Unfortunately those haven't existed for me today.
I took an impromptu trip to Munich this weekend. It was great. I met new people, took part in a very German celebration in a bierhalle that involved lederhosen and dirndls (if only I had known I would have brought mine!), learned some Bavarian German (different than both regular and Swiss German!), and overall just had a really great time!
My train left Munich at 2:30 this afternoon, and I was scheduled to get back at 7:50, in just enough time for the weekly pub quiz.
It's now midnight, and I'm still on a stupid train.
From Ulm, my first stopover, it should have been 2 hours to Schaffhausen, in Switzerland, and then not far to Zurich and then to Luzern. However, 2 hours after leaving Ulm, I found myself not in Schaffhausen, but right back in Ulm where I started.
It was infuriating.
I was bewildered, and wondered if I was just a complete idiot. But I knew I got on the right train, so really I was just bewildered.
Turns out that the "mountain had fallen" on part of path between Ulm and Schaffhausen, and the train couldn't pass, so it turned around and went back. If there was an announcement, my engrossing book and lack of German skills would explain why I didn't get any of that.
My new itinerary had me sprinting to the train and adding 4 stopovers and 5 hours to my trip. Then at the next stop I had to move cars because they were leaving the one I was in at the station. That would have been quite a surprise to watch the train move away without me. Then, of course, the next train was delayed for an hour, making me miss my other connections.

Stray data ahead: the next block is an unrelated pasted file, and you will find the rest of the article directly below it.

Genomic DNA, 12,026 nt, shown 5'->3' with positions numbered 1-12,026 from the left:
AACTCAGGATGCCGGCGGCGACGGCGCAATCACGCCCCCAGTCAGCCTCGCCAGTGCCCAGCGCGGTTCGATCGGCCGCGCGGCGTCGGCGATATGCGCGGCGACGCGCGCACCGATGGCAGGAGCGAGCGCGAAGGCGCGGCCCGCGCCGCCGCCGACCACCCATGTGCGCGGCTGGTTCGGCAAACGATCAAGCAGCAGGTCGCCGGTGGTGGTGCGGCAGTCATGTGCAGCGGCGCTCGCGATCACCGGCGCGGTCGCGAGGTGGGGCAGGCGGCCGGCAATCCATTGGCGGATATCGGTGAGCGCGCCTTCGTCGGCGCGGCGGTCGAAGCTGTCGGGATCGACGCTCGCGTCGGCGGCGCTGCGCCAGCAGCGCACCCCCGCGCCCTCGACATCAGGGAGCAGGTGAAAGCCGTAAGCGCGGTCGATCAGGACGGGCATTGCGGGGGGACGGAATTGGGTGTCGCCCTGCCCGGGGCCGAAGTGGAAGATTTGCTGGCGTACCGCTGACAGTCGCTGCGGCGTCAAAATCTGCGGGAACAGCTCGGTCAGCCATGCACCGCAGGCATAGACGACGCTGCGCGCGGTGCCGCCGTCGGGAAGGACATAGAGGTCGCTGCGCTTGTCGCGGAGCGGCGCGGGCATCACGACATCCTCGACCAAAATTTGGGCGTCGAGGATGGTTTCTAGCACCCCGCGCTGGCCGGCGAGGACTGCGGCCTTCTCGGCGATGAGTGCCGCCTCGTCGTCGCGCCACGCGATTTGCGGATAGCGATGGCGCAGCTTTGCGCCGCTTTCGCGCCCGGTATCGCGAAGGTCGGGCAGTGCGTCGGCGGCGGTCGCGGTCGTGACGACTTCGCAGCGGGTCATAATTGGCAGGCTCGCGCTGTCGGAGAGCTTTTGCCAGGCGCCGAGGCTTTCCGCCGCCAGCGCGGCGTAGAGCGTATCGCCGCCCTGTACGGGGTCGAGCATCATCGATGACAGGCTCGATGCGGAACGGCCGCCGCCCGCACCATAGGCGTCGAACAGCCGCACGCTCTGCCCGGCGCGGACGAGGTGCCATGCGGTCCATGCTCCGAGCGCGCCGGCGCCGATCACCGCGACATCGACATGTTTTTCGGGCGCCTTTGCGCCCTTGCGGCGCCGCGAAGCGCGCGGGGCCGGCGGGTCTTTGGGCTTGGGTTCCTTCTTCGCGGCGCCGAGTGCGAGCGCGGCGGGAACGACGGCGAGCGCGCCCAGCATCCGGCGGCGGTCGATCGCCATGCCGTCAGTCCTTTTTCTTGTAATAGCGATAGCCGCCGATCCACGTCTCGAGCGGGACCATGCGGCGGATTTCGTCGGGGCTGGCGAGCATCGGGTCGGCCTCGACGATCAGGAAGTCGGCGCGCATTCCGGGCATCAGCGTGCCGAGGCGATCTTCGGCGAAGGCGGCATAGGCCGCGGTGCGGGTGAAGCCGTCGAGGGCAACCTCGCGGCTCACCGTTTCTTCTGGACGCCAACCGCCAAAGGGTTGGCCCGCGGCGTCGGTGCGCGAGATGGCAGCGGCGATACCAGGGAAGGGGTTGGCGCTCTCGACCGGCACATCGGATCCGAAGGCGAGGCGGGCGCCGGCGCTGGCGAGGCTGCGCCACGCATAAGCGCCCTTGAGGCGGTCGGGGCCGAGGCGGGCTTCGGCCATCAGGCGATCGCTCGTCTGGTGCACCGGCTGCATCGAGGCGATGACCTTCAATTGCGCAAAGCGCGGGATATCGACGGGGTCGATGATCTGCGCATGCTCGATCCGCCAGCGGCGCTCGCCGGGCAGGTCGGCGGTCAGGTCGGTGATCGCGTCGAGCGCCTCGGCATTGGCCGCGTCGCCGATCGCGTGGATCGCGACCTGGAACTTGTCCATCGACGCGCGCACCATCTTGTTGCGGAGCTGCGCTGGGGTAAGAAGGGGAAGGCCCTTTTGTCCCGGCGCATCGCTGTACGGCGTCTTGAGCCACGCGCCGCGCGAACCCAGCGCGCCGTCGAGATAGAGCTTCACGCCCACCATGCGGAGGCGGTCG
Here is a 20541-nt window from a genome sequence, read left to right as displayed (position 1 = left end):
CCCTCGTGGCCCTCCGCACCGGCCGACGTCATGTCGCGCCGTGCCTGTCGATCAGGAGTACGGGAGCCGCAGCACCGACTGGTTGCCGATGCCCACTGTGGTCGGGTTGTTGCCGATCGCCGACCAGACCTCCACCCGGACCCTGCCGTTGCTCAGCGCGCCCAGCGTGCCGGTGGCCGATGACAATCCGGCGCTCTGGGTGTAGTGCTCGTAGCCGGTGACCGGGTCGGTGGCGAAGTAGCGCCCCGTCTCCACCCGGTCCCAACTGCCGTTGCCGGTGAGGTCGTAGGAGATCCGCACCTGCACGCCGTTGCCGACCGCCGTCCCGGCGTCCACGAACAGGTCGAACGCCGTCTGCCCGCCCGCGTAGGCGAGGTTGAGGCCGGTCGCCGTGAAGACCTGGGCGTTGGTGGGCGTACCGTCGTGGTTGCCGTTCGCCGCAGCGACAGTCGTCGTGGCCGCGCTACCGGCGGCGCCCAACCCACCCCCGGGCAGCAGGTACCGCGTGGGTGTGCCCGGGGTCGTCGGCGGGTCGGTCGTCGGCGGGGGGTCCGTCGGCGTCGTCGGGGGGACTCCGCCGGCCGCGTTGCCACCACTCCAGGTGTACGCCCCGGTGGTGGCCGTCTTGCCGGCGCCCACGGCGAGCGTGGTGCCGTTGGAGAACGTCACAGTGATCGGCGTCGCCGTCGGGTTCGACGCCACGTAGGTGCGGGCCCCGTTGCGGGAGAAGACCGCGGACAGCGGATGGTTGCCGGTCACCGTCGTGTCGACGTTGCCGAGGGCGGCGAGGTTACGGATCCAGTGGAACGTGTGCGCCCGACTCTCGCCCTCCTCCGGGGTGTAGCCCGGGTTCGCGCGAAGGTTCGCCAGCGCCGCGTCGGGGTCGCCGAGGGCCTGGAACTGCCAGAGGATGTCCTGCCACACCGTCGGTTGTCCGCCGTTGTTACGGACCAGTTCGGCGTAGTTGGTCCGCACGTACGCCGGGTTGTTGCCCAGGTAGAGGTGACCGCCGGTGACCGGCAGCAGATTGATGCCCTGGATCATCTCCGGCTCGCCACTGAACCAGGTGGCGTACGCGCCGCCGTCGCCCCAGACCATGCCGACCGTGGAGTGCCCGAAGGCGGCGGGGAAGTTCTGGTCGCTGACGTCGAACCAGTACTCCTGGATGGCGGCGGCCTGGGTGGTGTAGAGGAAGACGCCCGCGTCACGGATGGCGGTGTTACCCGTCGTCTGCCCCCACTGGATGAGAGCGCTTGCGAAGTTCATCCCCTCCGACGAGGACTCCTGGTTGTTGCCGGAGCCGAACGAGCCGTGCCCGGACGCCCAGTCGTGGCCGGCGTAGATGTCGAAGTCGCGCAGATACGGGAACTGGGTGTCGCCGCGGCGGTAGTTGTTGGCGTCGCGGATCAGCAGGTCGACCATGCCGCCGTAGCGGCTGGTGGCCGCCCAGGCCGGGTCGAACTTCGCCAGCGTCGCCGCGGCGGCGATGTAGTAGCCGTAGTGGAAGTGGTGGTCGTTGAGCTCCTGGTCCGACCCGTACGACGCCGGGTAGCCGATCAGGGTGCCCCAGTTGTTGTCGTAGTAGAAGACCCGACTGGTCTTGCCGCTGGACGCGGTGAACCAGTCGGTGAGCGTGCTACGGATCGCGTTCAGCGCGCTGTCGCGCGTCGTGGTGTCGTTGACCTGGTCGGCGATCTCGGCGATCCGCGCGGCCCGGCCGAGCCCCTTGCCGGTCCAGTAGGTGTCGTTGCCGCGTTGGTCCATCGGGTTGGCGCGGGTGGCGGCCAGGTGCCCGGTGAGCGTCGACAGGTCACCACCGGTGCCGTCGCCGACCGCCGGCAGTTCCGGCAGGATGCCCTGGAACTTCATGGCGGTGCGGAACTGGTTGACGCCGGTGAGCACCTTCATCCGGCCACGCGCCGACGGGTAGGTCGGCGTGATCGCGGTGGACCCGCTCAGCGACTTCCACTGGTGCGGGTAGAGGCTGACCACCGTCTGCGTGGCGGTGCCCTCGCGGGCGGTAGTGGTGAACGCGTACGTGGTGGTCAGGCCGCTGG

Have you ever felt like the world is having a laugh at your expense?
So here I sit, nearly 10 hours later, still on a train.
It brought to mind stories of being stranded overnight in a tiny Italian town with no train, no taxi, and no hotel, but that's another story.
Living in Switzerland can sometimes be like living in a bubble. But as much as I enjoy embracing the unexpected when I'm traveling to other places, I'm quite content to return to the predictable, reliable trains of such an organized country. 5 minutes to Luzern :)
I was living in Charlottesville, VA, in my third year of college. My oldest sister had just had her first baby and I was a doting aunt completely in love with my niece (well, that part hasn't changed). My other sister was living in Kenya, engaged to be married in just a few months. I had just cleared out my things from my college room to store them at my parents' house and said goodbye to roommates Katie, Kathryn, and Katie.
I was 20. And I was terrified.
I was facing four months living in a new country, with new people, a new language, new customs, new experiences, and no idea what to expect.
And it was fantastic.
Ah Florence (and Siena as well). I studied the Italian language and the Italian mafia, and we took field trips to Leonardo da Vinci's home town. I lived in a piazza and learned to appreciate wine, coffee, spinach, and mushrooms. It's an experience that I am so thankful to have had.
By the end of four months I was homesick and ready to return, yes.
But oh the memories. Let's travel back to 2007 for a minute...
Six years later I finally returned. Travel buddy Liz endured (and endured well, I might add) a day full of
"Oh hey I went there!" and "Oh! I remember that!" and "Oh look! It's that place I went one time!"
We went to my old apartment above the Ristorante Celetino, where my roommates and I had made friends with Nick the waiter man.